Model Leadership – Henry V

 

 

 

 

 

This is the fourth and final  in a series of four reviews of Shakespeare’s Great Cycle of Kings, now playing at The Brooklyn Academy of Music and presented by the Royal Shakespeare Company and Ohio State University. Click through for reviews of the other plays in the series: Richard II, Henry IV, Part I, Henry IV, Part II; and for a series overview, click here.  

 

 

by JK Clarke

 

If one is to examine the Great Cycle of Kings as a whole—which the Royal Shakespeare Company is inviting us to do by presenting all four plays in repertory this month at BAM—it is important to evaluate what lessons and/or conclusions are being offered by the time the final play in the series, Henry V, rolls around. Clearly there are several grand messages Shakespeare wished to convey. These particular productions show Prince Hal (young, but eager Alex Hassell)—who was known in his youth for dwelling with the common people in lower class taverns—emerge as a strong, confident, yet humble monarch in touch with his subjects; from his example, we glean a handful of valuable lessons about leadership.

 

 

In the preceding plays of the Henriad, as the grouping has come to be known, we see leadership achieved through inheritance at a precocious age (Richard II), which ends in abject failure and overthrow following a reign marked by capriciousness, whim and tantrums, which shouldn’t at all be surprising since Richard was never allowed to grow up. Then Henry IV is plagued by guilt at his overthrow of Richard, since it technically violates the principle of divine right that he wishes to employ in his reign. He has undone “god’s will,” and it’s no surprise that a forceful rebellion has risen against him, such that he can’t even embark on a crusade to the Holy Land to atone for his sin. It is left, then, to Prince Hal to get royalty right. He experiences his young adult years without a shroud of responsibility hanging over his head (illustrated by his friendships with the rogues of Eastcheap); he is able to ascend the throne in the manner ordained by God, through divine right inheritance upon the death of his father (Henry IV) the king; and, most importantly, he has learned that in order to lead his subjects and ask them to go to war for him, he must be one with them.

 

 

Henry V begins with young King Henry and his ministers contemplating going to war with France to claim ancestral lands. But the Dauphin (a fabulously foppish Fauntleroy played by Robert Gilbert), the prince of France, sends the Henry a box of tennis balls, essentially telling to go play with himself. This, of course, was a bigger trigger than the assassination of Archduke Ferdinand and Henry makes way for France. His numbers are small, his army weak and his enemy strongly fortified, so Henry’s chances of victory should be nil. But he’s fighting alongside his men, even disguising himself amongst them to know their minds, and charges headlong into battles punctuated with utterances like “once more unto the breach” and “we band of brothers,” in speeches so powerful and uplifting they’ve made it into modern vernacular. King Henry V’s style is the epitome of valorous leadership, and he leads his soldiers to overwhelming and humbling the French to such a degree that the French king not only offers up his lands, but his daughter. Henry, ever modest, politely woos Katherine (a charming, but stately Jennifer Kirby), conveying that he is not taking her for granted or as a spoil of war. Rather, he wants her to genuinely love him, as he does her. That’s Henry in a nutshell: earnest, hard-working and gentle, yet powerful. He’s what leadership is meant to look like, Shakespeare appears to be telling us, and it was a strong message to deliver as Queen Elizabeth I was in her waning days as monarch.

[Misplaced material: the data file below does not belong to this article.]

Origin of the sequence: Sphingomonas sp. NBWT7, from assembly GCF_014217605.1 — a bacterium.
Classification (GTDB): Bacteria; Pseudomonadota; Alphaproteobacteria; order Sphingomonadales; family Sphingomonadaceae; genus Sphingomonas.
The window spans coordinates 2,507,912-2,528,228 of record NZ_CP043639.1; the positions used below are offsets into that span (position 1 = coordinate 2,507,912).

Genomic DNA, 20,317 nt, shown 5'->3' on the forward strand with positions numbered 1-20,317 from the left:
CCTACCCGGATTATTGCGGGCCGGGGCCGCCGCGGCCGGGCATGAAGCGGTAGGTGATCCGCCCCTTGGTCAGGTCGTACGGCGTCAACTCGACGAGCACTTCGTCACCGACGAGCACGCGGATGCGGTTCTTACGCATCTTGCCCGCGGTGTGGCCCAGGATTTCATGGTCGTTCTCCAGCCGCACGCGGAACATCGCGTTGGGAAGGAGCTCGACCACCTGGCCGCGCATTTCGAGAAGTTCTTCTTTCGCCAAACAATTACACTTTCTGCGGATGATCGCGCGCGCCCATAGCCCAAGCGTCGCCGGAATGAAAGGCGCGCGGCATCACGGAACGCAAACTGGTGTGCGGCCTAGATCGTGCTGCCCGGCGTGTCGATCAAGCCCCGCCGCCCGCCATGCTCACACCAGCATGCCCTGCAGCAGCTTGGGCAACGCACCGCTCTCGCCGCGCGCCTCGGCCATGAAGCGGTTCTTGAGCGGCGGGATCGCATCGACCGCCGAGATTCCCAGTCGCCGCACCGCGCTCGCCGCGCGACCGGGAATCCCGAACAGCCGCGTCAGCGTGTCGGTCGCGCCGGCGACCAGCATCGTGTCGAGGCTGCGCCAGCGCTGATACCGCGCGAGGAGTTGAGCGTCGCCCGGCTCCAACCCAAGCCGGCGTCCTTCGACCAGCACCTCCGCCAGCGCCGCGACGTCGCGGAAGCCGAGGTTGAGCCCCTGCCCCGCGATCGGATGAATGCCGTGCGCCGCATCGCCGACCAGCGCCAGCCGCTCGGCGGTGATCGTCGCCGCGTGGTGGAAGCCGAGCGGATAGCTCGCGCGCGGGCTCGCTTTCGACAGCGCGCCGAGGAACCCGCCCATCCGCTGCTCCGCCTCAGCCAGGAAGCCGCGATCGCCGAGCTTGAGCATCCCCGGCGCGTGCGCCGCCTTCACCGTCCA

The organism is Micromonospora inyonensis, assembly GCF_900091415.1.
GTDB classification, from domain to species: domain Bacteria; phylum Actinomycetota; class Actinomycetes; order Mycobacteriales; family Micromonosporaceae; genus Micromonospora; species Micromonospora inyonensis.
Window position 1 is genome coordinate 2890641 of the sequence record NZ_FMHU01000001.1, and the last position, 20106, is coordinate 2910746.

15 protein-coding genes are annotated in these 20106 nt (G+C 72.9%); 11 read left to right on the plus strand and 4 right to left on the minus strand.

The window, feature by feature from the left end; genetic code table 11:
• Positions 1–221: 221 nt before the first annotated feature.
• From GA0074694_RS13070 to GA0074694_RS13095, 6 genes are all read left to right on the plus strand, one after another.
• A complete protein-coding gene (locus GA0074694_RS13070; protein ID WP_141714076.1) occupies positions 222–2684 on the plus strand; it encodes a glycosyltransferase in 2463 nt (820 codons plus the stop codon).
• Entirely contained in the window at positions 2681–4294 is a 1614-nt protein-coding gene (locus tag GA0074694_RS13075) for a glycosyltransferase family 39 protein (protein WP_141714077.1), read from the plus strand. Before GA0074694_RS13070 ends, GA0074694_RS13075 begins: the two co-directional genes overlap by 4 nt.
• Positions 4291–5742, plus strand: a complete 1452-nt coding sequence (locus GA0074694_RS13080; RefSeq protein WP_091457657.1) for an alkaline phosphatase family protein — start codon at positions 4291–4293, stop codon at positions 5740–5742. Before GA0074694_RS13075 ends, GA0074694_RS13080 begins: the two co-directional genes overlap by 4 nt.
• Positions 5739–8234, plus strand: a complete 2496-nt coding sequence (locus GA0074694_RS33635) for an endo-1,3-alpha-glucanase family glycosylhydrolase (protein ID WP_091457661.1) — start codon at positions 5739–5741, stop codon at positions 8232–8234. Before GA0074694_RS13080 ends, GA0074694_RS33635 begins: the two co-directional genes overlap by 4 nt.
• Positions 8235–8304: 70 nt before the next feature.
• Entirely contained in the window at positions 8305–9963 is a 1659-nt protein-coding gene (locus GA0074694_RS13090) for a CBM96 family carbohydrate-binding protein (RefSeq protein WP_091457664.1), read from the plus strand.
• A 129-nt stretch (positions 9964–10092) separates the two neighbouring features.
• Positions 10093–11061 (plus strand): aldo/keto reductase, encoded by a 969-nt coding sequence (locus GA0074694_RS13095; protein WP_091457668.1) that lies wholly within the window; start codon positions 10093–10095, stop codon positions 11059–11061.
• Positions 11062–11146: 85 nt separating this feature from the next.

Henry V is one of the better known of Shakespeare’s history plays, having risen to modern cultural prominence through several classic cinematic productions, the most recent being Kenneth Branagh’s magnificent 1989 film. But on stage is always a better way to see Shakespeare, and there’s no better offering than this production. From Oliver Ford Davies’ warm and humorous introduction of the play in his role as Chorus— dressed in a cardigan sweater, slacks and a red scarf, like an English gentleman who’s just arisen from a fireside armchair to introduce (and continues to narrate throughout) this gripping story; to Hassell’s evolving King Henry; to Joshua Richard’s gruff, amusing Welsh officer Fluellen; to Simon Yadoo’s hilariously unintelligible Scottish officer, Jamy; it’s a complete, solid, and exciting production. Gregory Doran’s brilliant direction holds through in this final episode, and equally noteworthy is Stephen Brimson Lewis’s distinctly medieval, though minimal set; and Stephanie Arditti’s breathtakingly period-perfect costumes. The entire series is Shakespeare’s histories at their finest, and Henry V is a fitting, final feather in the cap.

 

Henry V (Fourth play of Shakespeare’s Great Cycle of Kings quadrilogy). Through May 1 at the Brooklyn Academy of Music’s Harvey Theater (651 Fulton Street, Brooklyn). www.bam.org

 

Photos: Richard Termine

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